LONDON/LISBON Laws may have been broken at Portugal's Banco Espirito Santo (BES.LS) during a catastrophic six months that saw it lose 3.6 billion euros (2.8 billion pounds), the bank's new management said on Wednesday, as they vowed to raise new cash to bolster finances and to investigate the losses.
The Bank of Portugal announced hours later that BES's top risk management, compliance, supervision and audit officials had been suspended over suspected "harmful management" that may have contributed to the bank's massive losses. The regulator also barred ESFG, the holding company of the bank's founding family, from exercising any voting rights from its 20 percent stake in the bank.
The bank's losses - which prompted it to say it would immediately begin a process to raise more capital - came as BES's new management team sought to draw a line under a torrid few months dominated by fears about the bank's exposure to the troubled business empire of the Espirito Santo family.
Instead, the team, which was appointed on July 14, had to give fresh details of irregularities they had discovered in the way the bank dealt with family companies in the recent past.
The revelations included the fact that 120 million euros was loaned to a family company in June without passing through the bank's related party lending controls that are in place to approve such transactions.
The bank also said it had to take 856 million euros of provisions after it discovered two letters issued by the bank in favour of creditors of a family holding company, ESI, which were not registered in the bank's accounting records at the end of June.
In total, 2.1 billion euros of provisions were taken because of the bank's exposure to the Espirito Santo Group, which lost control of the bank in June but remains its largest shareholder with a 20 percent stake. Another 590 million euros hit was taken to cover repayment of debt issued by Espirito Santo Group companies to BES clients.
The bank also booked losses of 198.2 million euros for its troubled Angola unit and noted that it could lose its majority stake in the bank if it does not participate in the "substantial reinforcement of its equity" that it needs.
The Bank of Portugal said "forensic auditing" they ordered at BES will establish whether the bank's former chief executive, chief financial officer and other top executives that have stepped down bear individual responsibility for the losses. "In case illegal practices are confirmed ... possible consequences of criminal nature may follow," the regulator added.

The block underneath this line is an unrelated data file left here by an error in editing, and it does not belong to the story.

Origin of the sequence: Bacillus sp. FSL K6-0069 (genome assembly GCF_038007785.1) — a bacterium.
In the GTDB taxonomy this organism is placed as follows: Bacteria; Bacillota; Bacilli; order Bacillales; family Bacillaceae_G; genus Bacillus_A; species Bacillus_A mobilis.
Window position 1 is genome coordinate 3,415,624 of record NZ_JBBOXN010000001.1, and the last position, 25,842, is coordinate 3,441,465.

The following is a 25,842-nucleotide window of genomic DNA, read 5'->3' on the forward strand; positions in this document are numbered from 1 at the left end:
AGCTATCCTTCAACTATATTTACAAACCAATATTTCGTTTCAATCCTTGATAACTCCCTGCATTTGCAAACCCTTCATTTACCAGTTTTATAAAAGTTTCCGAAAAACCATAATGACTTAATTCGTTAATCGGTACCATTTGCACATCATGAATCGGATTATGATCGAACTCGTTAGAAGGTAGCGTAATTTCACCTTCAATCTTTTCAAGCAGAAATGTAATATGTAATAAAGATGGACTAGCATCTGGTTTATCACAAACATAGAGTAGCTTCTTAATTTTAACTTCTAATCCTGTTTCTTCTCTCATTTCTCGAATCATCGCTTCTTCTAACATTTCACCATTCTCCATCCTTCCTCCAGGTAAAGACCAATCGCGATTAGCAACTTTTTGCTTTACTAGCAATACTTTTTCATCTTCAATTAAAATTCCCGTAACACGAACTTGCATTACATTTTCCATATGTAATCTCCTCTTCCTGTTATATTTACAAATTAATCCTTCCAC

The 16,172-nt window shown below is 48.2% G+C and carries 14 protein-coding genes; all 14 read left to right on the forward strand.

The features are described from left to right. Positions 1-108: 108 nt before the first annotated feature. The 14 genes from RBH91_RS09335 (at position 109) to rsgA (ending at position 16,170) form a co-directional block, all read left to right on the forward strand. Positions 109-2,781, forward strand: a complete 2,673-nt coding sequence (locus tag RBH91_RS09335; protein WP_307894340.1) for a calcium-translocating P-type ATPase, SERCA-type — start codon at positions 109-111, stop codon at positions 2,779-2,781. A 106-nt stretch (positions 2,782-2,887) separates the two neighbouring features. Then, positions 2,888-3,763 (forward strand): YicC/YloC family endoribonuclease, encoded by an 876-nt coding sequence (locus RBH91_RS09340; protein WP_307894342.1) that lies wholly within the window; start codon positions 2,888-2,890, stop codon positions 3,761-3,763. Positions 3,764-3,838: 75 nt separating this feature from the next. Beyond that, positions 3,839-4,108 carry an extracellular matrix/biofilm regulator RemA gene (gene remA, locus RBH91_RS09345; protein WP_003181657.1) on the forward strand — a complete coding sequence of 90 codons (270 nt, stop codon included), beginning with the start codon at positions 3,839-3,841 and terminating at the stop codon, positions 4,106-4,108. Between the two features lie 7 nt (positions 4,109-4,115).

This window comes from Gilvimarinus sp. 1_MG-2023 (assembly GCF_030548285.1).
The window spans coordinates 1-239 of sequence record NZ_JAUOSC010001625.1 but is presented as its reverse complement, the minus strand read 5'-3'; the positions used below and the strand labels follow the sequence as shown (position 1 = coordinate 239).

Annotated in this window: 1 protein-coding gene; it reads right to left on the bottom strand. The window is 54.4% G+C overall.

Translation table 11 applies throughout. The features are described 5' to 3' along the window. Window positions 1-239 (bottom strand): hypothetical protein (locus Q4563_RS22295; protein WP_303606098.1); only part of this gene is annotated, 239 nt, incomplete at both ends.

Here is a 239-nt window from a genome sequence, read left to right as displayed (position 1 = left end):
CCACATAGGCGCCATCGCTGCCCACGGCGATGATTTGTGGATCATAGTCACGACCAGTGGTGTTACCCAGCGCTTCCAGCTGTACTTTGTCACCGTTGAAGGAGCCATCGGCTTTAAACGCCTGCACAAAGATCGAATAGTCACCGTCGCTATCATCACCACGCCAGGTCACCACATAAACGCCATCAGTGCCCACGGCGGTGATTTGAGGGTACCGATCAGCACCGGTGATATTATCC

"Regardless of this assessment of individual responsibilities, the acts harmful to BES interests are incompatible with officials in charge of auditing, compliance, risk management and supervision bodies remaining in their positions."
Senior officials at consultancy PwC will lead a "supervision commission" at BES until shareholders name new internal auditing officials, the Bank of Portugal said.
In its results statement, the bank said it would do all it could to ensure that it was reimbursed for any losses caused as a result of any potential illegal behaviour. The bank's former chief executive, Ricardo Espirito Santo Salgado, could not immediately be reached for comment.
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The bank vowed to swiftly raise capital since the losses pushed BES's capital ratio to just 5 percent at the end of June, below the minimum 7 percent level required by regulators.
Bank of Portugal stressed that there was no immediate threat to the bank. "All the necessary conditions are in place for the bank to continue its activities and for the full protection of the rights of depositors," it said.
BES said it would raise enough money to give it a cushion above what it is legally required to hold, but did not immediately say how much cash it would seek. It said it would call a shareholders' meeting to approve the recapitalisation plans "within a reasonable time frame".
"Over the course of the past few weeks, both shareholders and potential investors have shown interest in participating in a capitalisation plan, some of them willing to take relevant stakes in the Bank,” said Vitor Bento, the bank's chief executive.
The central bank said it would prefer if capital were raised from private sources, but that the country does have funds for a public bailout if needed.
BES last raised capital on June 10, selling 1 billion euros of shares to existing investors. A month later, as fears mounted about its exposure to the ailing Espirito Santo empire, BES said it had enough capital to withstand any losses on its 1.2 billion euros of lending to family companies.
Since then, three of the family’s holding companies have applied for creditor protection in Luxembourg.
An investor who has been examining BES's situation said it could raise more private cash even though shareholders who put in money in June have seen their investments plummet by about 50 percent.
“To raise more capital, the market needs to get reassurance that the potential leakage points are known and there’s not another possible source,” he said.
The bank is also preparing a strategic restructuring plan that Bento said could lead to the sale of some of its international offshoots.
“Whilst this has been a difficult time for all stakeholders, we are now focussed on taking the necessary steps for the future and to place the bank on a sustainable financial footing for the future,” he added.
(Reporting by Laura Noonan and Andrei Khalip; Additional reporting by Sergio Goncalves in Lisbon; Editing by Andrew Hay and Mohammad Zargham)
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